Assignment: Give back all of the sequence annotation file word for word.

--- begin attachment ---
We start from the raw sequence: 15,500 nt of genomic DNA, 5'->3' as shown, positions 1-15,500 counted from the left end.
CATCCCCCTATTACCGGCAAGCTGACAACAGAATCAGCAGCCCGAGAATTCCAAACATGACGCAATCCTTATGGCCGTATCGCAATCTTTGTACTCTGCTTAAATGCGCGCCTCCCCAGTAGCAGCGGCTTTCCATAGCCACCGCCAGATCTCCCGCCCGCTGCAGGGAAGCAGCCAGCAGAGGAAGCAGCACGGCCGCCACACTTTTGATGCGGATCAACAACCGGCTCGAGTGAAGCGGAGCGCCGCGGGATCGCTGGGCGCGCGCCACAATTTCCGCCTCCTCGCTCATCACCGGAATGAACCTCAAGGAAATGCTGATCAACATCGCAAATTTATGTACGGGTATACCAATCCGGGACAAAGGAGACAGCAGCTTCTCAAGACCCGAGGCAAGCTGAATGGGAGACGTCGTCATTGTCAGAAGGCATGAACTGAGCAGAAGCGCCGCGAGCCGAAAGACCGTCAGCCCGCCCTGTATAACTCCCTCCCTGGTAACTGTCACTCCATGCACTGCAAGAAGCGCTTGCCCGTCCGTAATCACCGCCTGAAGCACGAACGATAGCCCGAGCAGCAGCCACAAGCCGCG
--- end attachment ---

We start from the raw sequence: 15,500 nt of genomic DNA, 5'->3' as shown, positions 1-15,500 counted from the left end.
CATCCCCCTATTACCGGCAAGCTGACAACAGAATCAGCAGCCCGAGAATTCCAAACATGACGCAATCCTTATGGCCGTATCGCAATCTTTGTACTCTGCTTAAATGCGCGCCTCCCCAGTAGCAGCGGCTTTCCATAGCCACCGCCAGATCTCCCGCCCGCTGCAGGGAAGCAGCCAGCAGAGGAAGCAGCACGGCCGCCACACTTTTGATGCGGATCAACAACCGGCTCGAGTGAAGCGGAGCGCCGCGGGATCGCTGGGCGCGCGCCACAATTTCCGCCTCCTCGCTCATCACCGGAATGAACCTCAAGGAAATGCTGATCAACATCGCAAATTTATGTACGGGTATACCAATCCGGGACAAAGGAGACAGCAGCTTCTCAAGACCCGAGGCAAGCTGAATGGGAGACGTCGTCATTGTCAGAAGGCATGAACTGAGCAGAAGCGCCGCGAGCCGAAAGACCGTCAGCCCGCCCTGTATAACTCCCTCCCTGGTAACTGTCACTCCATGCACTGCAAGAAGCGCTTGCCCGTCCGTAATCACCGCCTGAAGCACGAACGATAGCCCGAGCAGCAGCCACAAGCCGCG